We have been discovering the value of diversity of thought through programs such as IBM’s new collar initiative and the San Diego Cyber Center of Excellence (CCOE)’s Internship and Apprenticeship Programs. IBM’s initiative and the CCOE’s program rethink recruiting to pull workers into cybersecurity from adjacent disciplines, not just adjacent fields.

Toward the end of my stay at Intuit, I participated in a pilot program that brought innovation catalyst training to leaders outside of product development. Innovation catalysts teach the use of design thinking to deliver what the customer truly wants in a product. While learning the techniques I would later use to coach my teams and tease out well-designed services — services that would delight our internal customers — I was struck by an observation: People of different job disciplines didn’t just solve problems in different ways, they brought different values and valued different outcomes.

So, another form of diversity we should not leave out is the diversity of values derived from different work histories and job functions. We know that elegant, delightful systems that are socially and culturally relevant, and that respect our time, our training and the job we are trying to do, will have a higher adoption rate. We struggle with how to develop these systems with built-in security because we know that bolted-on security has too many seams to ever be secure.

To achieve built-in security, we’ve tried to embed security people in development and DevOps processes, but we quickly run out of security people. We try to supplement with security-minded employees, advocates and evangelists, but no matter how many people we throw at the problem, we are all like Sisyphus, trying to push an ever-bigger rock up an ever-bigger hill.

The Value of Inherently Secure Products

The problem, I think, is that we have not learned how to effectively incorporate the personal value and social value of inherently secure products. We think “make it secure too” instead of “make it secure first.” When I think about the design teams I’ve worked with as I was taking the catalyst training, the very first focus was on deep customer empathy — ultimate empathy for the job the customer is trying to do with our product or service.

People want the products they use to be secure; they expect it, they demand it. But we make it so difficult for them to act securely, and they become helpless. Helpless people do not feel empowered to act safely, they become resigned to being hacked, impersonated or robbed.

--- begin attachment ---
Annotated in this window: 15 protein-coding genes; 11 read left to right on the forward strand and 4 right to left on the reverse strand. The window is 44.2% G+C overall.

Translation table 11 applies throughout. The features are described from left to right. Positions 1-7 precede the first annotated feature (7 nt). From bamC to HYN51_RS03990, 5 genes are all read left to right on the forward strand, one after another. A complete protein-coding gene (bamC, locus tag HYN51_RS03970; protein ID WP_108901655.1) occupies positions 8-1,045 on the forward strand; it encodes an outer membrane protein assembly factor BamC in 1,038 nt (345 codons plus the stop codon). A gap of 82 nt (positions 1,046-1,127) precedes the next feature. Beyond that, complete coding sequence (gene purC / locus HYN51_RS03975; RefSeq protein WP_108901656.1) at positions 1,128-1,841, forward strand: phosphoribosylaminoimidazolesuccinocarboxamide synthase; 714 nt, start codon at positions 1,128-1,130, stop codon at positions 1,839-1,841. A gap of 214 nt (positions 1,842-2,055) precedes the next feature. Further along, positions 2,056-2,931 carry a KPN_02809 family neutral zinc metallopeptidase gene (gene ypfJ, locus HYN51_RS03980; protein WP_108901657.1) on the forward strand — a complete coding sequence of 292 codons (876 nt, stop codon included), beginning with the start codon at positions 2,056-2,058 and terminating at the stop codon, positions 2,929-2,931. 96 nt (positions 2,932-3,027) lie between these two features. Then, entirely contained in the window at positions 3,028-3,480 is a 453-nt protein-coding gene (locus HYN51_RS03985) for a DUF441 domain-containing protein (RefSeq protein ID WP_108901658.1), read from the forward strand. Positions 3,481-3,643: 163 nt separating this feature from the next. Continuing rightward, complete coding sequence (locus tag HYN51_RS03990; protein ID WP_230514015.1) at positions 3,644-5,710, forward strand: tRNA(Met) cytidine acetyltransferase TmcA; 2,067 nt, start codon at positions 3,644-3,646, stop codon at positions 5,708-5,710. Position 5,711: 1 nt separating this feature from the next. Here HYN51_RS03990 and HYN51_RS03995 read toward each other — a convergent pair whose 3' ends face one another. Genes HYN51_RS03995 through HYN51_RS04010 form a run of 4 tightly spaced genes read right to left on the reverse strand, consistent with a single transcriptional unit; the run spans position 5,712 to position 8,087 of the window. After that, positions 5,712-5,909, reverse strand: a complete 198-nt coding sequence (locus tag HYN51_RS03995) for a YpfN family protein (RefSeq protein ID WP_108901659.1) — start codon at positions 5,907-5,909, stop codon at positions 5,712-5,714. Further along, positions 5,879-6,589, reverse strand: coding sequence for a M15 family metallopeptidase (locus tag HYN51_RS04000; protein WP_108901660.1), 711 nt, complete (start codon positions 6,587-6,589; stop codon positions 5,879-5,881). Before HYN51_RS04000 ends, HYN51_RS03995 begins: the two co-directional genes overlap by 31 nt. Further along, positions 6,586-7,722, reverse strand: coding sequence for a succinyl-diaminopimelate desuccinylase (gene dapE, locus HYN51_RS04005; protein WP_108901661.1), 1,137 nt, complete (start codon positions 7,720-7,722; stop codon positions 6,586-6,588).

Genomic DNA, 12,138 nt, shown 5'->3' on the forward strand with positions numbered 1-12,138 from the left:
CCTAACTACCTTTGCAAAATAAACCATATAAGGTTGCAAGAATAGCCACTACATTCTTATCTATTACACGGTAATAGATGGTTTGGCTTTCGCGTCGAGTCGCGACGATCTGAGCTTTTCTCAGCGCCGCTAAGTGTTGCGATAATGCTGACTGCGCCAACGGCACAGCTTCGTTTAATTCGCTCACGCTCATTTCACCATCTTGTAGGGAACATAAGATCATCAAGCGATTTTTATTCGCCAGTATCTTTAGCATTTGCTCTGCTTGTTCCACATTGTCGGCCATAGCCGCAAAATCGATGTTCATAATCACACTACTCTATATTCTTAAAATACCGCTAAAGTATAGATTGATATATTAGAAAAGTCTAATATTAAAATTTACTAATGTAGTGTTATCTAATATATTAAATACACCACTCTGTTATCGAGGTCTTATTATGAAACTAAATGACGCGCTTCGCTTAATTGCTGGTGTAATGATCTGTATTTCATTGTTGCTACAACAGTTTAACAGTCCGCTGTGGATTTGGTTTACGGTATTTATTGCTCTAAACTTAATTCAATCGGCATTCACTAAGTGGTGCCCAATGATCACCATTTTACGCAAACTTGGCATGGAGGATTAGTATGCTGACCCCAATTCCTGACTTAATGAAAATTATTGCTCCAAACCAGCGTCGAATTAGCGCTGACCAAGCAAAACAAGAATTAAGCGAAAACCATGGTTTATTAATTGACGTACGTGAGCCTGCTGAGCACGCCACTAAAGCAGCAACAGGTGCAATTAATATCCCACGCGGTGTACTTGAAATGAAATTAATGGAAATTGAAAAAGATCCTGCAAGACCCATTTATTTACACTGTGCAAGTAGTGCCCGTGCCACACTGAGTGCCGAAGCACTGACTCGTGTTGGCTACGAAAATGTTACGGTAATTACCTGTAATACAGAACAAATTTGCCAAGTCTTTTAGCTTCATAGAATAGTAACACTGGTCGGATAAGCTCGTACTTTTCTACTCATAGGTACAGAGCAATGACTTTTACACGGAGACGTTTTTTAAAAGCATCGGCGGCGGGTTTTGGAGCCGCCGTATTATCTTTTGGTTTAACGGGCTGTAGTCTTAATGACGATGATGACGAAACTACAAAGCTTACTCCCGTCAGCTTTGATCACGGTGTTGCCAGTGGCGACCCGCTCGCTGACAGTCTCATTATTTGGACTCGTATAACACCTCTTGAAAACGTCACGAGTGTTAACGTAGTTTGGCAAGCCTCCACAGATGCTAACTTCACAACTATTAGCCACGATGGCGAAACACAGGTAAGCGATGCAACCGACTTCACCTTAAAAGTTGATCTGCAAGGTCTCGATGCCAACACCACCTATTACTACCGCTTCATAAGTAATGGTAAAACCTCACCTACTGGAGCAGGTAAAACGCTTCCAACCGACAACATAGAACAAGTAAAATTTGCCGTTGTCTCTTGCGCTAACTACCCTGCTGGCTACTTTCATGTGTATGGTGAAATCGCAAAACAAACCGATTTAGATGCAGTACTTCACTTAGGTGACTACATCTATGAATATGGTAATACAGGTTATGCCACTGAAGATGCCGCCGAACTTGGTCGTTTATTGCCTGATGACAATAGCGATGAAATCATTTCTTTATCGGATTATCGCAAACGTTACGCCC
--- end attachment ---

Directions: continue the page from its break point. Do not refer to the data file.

The kind of thinking I am advocating for — deep empathy for the users of the products and services we sell and deploy — has led to what I believe, and studies such as IBM’s “Future of Identity Study” bear out, is the imminent elimination of the password. No matter how hard we try, we are not going to get significantly better password management. Managing 100-plus passwords will never be easy. Not having a password is easy, at least for the customer.

We have to create a new ecosystem for authentication, including approaches such as the intelligent authentication that IAmI provides. Creating this new ecosystem gives us an opportunity to delight the customer. Writing rules about what kinds of passwords one can use and creating policies to enforce the rules only delights auditors and regulators. I won’t say we lack the empathy gene, but our empathy is clearly misplaced.

Variety Is the Spice of the Cybersecurity Workforce

As we strive to create products and services that are inherently secure — aka secure by design — let’s add the diversity of approach, diversity of values and advocacy for deep customer empathy to the cybersecurity workforce diversity we are building. Coming back to my recent learning experience, I much prefer wines that were crafted by selecting grape attributes that delight the palate over ones that were easy to farm.

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Author: Bill Bonney

Application Development, Application Security, Application Security Testing, Application Vulnerability, Cloud Security, DevOps, Penetration Testing, Risk Management, SecDevOps, Static Application Security Testing (SAST),

Application Security Has Nothing to Do With Luck

This St. Patrick’s Day is sure to bring all the usual trappings: shamrocks, the color green, leprechauns and pots of gold. But while we take a step back to celebrate Irish culture and the first signs of spring this year, the development cycle never stops. Think of a safe, secure product and a confident, satisfied customer base as the pot of gold at the end of your release rainbow. To get there, you’ll need to add application security to your delivery pipeline, but it’s got nothing to do with luck. Your success depends on your organizational culture.

It’s Time to Greenlight Application Security

Because security issues in applications have left so many feeling a little green, consumers now expect and demand security as a top priority. However, security efforts are often seen as red, as in a red stop light or stop sign. In others, they are seen as a cautious yellow at best. But what if security actually enabled you to go faster?